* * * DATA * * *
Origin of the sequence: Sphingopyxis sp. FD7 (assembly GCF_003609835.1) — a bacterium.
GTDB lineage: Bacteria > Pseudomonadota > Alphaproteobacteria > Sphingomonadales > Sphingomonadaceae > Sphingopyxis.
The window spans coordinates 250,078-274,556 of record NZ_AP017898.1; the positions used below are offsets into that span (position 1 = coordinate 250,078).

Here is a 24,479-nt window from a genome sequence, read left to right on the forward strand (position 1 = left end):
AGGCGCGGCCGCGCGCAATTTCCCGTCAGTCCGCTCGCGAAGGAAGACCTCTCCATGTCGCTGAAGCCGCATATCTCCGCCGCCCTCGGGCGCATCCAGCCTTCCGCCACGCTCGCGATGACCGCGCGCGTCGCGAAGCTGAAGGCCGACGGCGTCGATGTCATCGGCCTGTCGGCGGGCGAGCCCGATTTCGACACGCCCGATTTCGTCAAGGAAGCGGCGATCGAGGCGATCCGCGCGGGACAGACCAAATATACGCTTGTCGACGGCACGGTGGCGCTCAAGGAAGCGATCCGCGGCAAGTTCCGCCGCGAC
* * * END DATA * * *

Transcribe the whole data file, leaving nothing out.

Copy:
Origin of the sequence: Sphingopyxis sp. FD7 (assembly GCF_003609835.1) — a bacterium.
GTDB lineage: Bacteria > Pseudomonadota > Alphaproteobacteria > Sphingomonadales > Sphingomonadaceae > Sphingopyxis.
The window spans coordinates 250,078-274,556 of record NZ_AP017898.1; the positions used below are offsets into that span (position 1 = coordinate 250,078).

Here is a 24,479-nt window from a genome sequence, read left to right on the forward strand (position 1 = left end):
AGGCGCGGCCGCGCGCAATTTCCCGTCAGTCCGCTCGCGAAGGAAGACCTCTCCATGTCGCTGAAGCCGCATATCTCCGCCGCCCTCGGGCGCATCCAGCCTTCCGCCACGCTCGCGATGACCGCGCGCGTCGCGAAGCTGAAGGCCGACGGCGTCGATGTCATCGGCCTGTCGGCGGGCGAGCCCGATTTCGACACGCCCGATTTCGTCAAGGAAGCGGCGATCGAGGCGATCCGCGCGGGACAGACCAAATATACGCTTGTCGACGGCACGGTGGCGCTCAAGGAAGCGATCCGCGGCAAGTTCCGCCGCGAC